Detailing the alleged behavior that led him to recommend bribery, fraud and breach of trust charges against Benjamin Netanyahu in what is known as Case 4000, Israel’s attorney general on Thursday accused the prime minister of intervening in regulatory and other business decisions that benefited an Israeli tycoon to the tune of NIS 1.8 billion — some $500 million.
Attorney General Avichai Mandelblit’s lengthy description of Netanyahu’s alleged illicit dealings with Shaul Elovich — the majority shareholder in Israel’s biggest telecom firm Bezeq, and the owner of the Walla website — took up the majority of the 57-page document released Thursday in which Mandelblit set out the allegations that prompted him to announce a criminal indictment against the prime minister, pending a hearing.
While other officials in the state prosecution hierarchy reportedly recommended that Netanyahu be indicted for bribery in all three of the cases against him, Mandelblit settled for lesser charges in Case 1000 and Case 2000, reserving the graver bribery charge for the Bezeq-Walla Case 4000.
In the document, sent to Netanyahu’s lawyers, Mandeblit spelled out what he said was an illicit quid pro quo relationship between Netanyahu and Elovitch that continued for about four years until early 2017, under which Elovitch ensured favorable coverage of Netanyahu at Walla, Israel’s second largest news site, and critical coverage of Netanyahu’s rivals, especially in the 2013 and 2015 election periods. Netanyahu also himself intervened regarding the material published by Walla, “sometimes even daily,” Mandelblit charged.
Walla’s coverage was subverted on Netanyahu’s instructions, Mandelblit alleges, citing numerous examples including the “censoring” of an interview with Netanyahu which the prime minister did not feel had gone well.
And in return, the prime minister ensured that Elovitch’s business needs were met, to what the document states was Elovitch’s “extremely considerable economic” advantage.
Specifically, the attorney general alleges that in late 2014 Netanyahu moved out a communications minister, Gilad Erdan, whose approach Elovitch found unsatisfactory, and installed himself as communications minister instead. Immediately after the 2015 elections, Netanyahu then allegedly fired the director general of the ministry, Avi Berger, who was advancing a radical reform of Israeli telecommunications industry that would have opened the Israeli internet market, overwhelmingly controlled by Bezeq, to vibrant competition, and that aimed to ensure the efficient and speedy rollout of cutting edge internet infrastructure.
Elovitch wanted to get rid of Berger, the attorney general alleged, and Netanyahu did his bidding.
In place of Berger, who was fired in a phone call, Netanyahu installed a reliable long-time aide, Shlomo Filber, even though Filber lacked the requisite expertise for the job. The prime minister then summoned Filber to his office, informed him Elovitch was unhappy about the ministry’s policies, and told Filber to ensure the magnate was satisfied from here on, Mandelblit alleges. Filber set about remaking ministry policy to Elovitch’s benefit, opening a “secret channel of communications” to Bezeq, and agreeing with Elovitch on the stalling of the telecom reform. Following Netanyahu’s orders, Filber acted in a “radical departure” from the manner in which a ministry director general ought to behave, writes Mandeblit, and led to the “extreme skewing” of ministry policy regarding Bezeq.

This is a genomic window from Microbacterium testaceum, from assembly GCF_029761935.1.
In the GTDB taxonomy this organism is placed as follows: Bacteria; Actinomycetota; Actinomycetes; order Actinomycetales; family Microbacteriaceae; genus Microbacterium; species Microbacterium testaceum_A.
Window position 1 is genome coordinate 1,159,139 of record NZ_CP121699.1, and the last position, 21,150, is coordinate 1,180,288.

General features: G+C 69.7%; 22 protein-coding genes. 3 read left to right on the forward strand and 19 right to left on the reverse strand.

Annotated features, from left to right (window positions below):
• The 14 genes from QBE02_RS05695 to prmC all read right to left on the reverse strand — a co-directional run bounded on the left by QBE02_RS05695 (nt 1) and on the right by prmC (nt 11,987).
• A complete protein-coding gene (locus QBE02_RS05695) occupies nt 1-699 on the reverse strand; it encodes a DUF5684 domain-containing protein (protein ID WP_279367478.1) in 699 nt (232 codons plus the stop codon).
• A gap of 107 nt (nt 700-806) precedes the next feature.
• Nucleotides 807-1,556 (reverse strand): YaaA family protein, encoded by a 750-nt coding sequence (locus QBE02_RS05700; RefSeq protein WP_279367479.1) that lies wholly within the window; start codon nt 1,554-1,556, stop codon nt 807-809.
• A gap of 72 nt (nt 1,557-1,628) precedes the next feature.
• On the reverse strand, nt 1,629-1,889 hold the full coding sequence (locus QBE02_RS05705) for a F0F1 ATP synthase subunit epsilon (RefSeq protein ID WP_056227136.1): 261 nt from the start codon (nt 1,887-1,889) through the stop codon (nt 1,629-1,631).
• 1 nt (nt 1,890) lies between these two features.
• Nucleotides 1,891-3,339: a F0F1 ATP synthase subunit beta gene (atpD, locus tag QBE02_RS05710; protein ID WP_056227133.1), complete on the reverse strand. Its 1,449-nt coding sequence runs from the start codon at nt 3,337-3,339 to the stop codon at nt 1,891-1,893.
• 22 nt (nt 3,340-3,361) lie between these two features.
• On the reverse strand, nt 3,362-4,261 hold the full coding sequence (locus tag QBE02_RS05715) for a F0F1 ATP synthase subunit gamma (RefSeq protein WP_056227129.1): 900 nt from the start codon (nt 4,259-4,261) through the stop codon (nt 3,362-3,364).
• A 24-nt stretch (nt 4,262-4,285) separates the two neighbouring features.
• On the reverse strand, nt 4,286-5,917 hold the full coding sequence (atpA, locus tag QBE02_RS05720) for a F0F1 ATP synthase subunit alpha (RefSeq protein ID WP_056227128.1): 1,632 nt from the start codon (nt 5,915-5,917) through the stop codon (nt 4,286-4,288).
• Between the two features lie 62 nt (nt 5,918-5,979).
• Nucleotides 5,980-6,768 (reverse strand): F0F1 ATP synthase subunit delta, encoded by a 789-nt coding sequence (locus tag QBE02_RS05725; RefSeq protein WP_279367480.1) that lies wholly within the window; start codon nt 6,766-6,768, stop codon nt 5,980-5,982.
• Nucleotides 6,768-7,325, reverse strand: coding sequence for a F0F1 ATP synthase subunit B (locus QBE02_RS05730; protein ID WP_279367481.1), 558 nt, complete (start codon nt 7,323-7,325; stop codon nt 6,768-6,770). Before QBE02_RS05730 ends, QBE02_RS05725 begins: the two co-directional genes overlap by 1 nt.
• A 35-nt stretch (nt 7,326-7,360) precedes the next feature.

The relationship between Netanyahu and Elovitch marked a blatant conflict of interest, the attorney general writes, in which Elovitch’s intervened “crudely” on Netanyahu’s behalf at Walla, in the expectation, which bore fruit, of business benefit. Netanyahu indeed used his “power and authority” to advance Elovitch’s interests, to the extent that Elovitch “directly or indirectly” made 1.8 billion shekels as a consequence of Netanyahu’s regulatory and other decisions: NIS 800 million from the sale of the Yad2 internet sales website, and some NIS 1 billion from the merger of Bezeq and the Yes satellite TV company.
It was a give-and-take relationship, Mandelbit alleges, and it was illegal. Hence the bribery charges, against both Netanyahu and Elovitch.
In return for the illicit benefit of skewed media coverage on the Walla site, writes Mandelblit, Netanyahu acted to advance Elovitch’s business interests. “Mr. Netanyahu used his power and authority as a senior public servant to advance issues related to Mr. Elovitch’s business and his and the Bezeq group’s economic interests, including by instructing officials who reported to him to act in a radical departure from the norm,” sums up Mandelblit. “Mr. Netanyahu’s actions were carried out amid a conflict of interests, the weighing of outside interests relating to his own and his family’s interests, and involved the corrupting of the public servants reporting to him.”
Addressing Israelis by live TV hours after Mandelblit announced his intention to indict, Netanyahu promised he would refute all the charges against him.
Far from obtaining favorable coverage from Walla, there had been 2.5 favorable articles in an “ocean” of hostile coverage, Netanyahu said.
He accused Filber and two other state’s witnesses in the cases against him of giving “false testimony to save their own skin.”
And he lamented that the attorney general, who is “only flesh and blood,” had caved to the “almost inhuman pressure” from the left to advance charges based on “ridiculous and evil” allegations against him.
“I’ll bring dozens of witnesses who, astonishingly, were not questioned,” Netanyahu promised. He would also produce the documents and protocols “to show my actions were beyond reproach.”
The “house of cards will collapse,” he predicted, and added with a smile, in a reference to Case 4000, “I’m 4000% sure.”